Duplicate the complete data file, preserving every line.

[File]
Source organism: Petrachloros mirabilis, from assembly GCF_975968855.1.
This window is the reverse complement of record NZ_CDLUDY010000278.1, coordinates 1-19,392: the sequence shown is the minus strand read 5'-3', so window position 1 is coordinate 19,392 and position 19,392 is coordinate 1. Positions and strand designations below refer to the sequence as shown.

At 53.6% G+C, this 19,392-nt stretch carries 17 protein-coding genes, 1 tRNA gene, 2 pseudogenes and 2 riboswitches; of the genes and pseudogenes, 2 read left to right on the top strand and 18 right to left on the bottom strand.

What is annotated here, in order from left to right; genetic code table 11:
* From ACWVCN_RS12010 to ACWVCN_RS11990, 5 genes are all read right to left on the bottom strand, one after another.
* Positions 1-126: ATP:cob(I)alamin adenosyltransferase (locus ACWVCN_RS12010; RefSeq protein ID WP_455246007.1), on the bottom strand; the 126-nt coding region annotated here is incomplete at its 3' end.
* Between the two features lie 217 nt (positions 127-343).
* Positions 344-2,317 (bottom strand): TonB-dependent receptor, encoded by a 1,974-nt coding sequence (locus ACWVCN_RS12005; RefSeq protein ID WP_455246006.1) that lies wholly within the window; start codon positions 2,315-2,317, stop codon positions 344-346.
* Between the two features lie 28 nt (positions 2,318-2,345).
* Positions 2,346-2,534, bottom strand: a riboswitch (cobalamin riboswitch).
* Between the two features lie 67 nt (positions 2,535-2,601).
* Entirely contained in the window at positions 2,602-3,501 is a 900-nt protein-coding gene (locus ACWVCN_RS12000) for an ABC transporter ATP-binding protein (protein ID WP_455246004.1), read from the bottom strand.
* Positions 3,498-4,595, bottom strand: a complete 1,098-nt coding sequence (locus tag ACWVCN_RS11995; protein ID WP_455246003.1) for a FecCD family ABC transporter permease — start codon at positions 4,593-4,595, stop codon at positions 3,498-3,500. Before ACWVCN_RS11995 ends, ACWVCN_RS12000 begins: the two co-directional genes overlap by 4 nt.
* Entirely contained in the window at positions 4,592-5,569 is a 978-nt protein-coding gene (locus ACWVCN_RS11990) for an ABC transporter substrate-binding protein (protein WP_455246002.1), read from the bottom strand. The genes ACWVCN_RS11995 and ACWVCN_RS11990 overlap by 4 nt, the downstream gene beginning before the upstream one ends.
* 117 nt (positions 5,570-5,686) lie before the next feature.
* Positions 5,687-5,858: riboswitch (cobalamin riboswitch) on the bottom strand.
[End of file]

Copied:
Source organism: Petrachloros mirabilis, from assembly GCF_975968855.1.
This window is the reverse complement of record NZ_CDLUDY010000278.1, coordinates 1-19,392: the sequence shown is the minus strand read 5'-3', so window position 1 is coordinate 19,392 and position 19,392 is coordinate 1. Positions and strand designations below refer to the sequence as shown.

At 53.6% G+C, this 19,392-nt stretch carries 17 protein-coding genes, 1 tRNA gene, 2 pseudogenes and 2 riboswitches; of the genes and pseudogenes, 2 read left to right on the top strand and 18 right to left on the bottom strand.

What is annotated here, in order from left to right; genetic code table 11:
* From ACWVCN_RS12010 to ACWVCN_RS11990, 5 genes are all read right to left on the bottom strand, one after another.
* Positions 1-126: ATP:cob(I)alamin adenosyltransferase (locus ACWVCN_RS12010; RefSeq protein ID WP_455246007.1), on the bottom strand; the 126-nt coding region annotated here is incomplete at its 3' end.
* Between the two features lie 217 nt (positions 127-343).
* Positions 344-2,317 (bottom strand): TonB-dependent receptor, encoded by a 1,974-nt coding sequence (locus ACWVCN_RS12005; RefSeq protein ID WP_455246006.1) that lies wholly within the window; start codon positions 2,315-2,317, stop codon positions 344-346.
* Between the two features lie 28 nt (positions 2,318-2,345).
* Positions 2,346-2,534, bottom strand: a riboswitch (cobalamin riboswitch).
* Between the two features lie 67 nt (positions 2,535-2,601).
* Entirely contained in the window at positions 2,602-3,501 is a 900-nt protein-coding gene (locus ACWVCN_RS12000) for an ABC transporter ATP-binding protein (protein ID WP_455246004.1), read from the bottom strand.
* Positions 3,498-4,595, bottom strand: a complete 1,098-nt coding sequence (locus tag ACWVCN_RS11995; protein ID WP_455246003.1) for a FecCD family ABC transporter permease — start codon at positions 4,593-4,595, stop codon at positions 3,498-3,500. Before ACWVCN_RS11995 ends, ACWVCN_RS12000 begins: the two co-directional genes overlap by 4 nt.
* Entirely contained in the window at positions 4,592-5,569 is a 978-nt protein-coding gene (locus ACWVCN_RS11990) for an ABC transporter substrate-binding protein (protein WP_455246002.1), read from the bottom strand. The genes ACWVCN_RS11995 and ACWVCN_RS11990 overlap by 4 nt, the downstream gene beginning before the upstream one ends.
* 117 nt (positions 5,570-5,686) lie before the next feature.
* Positions 5,687-5,858: riboswitch (cobalamin riboswitch) on the bottom strand.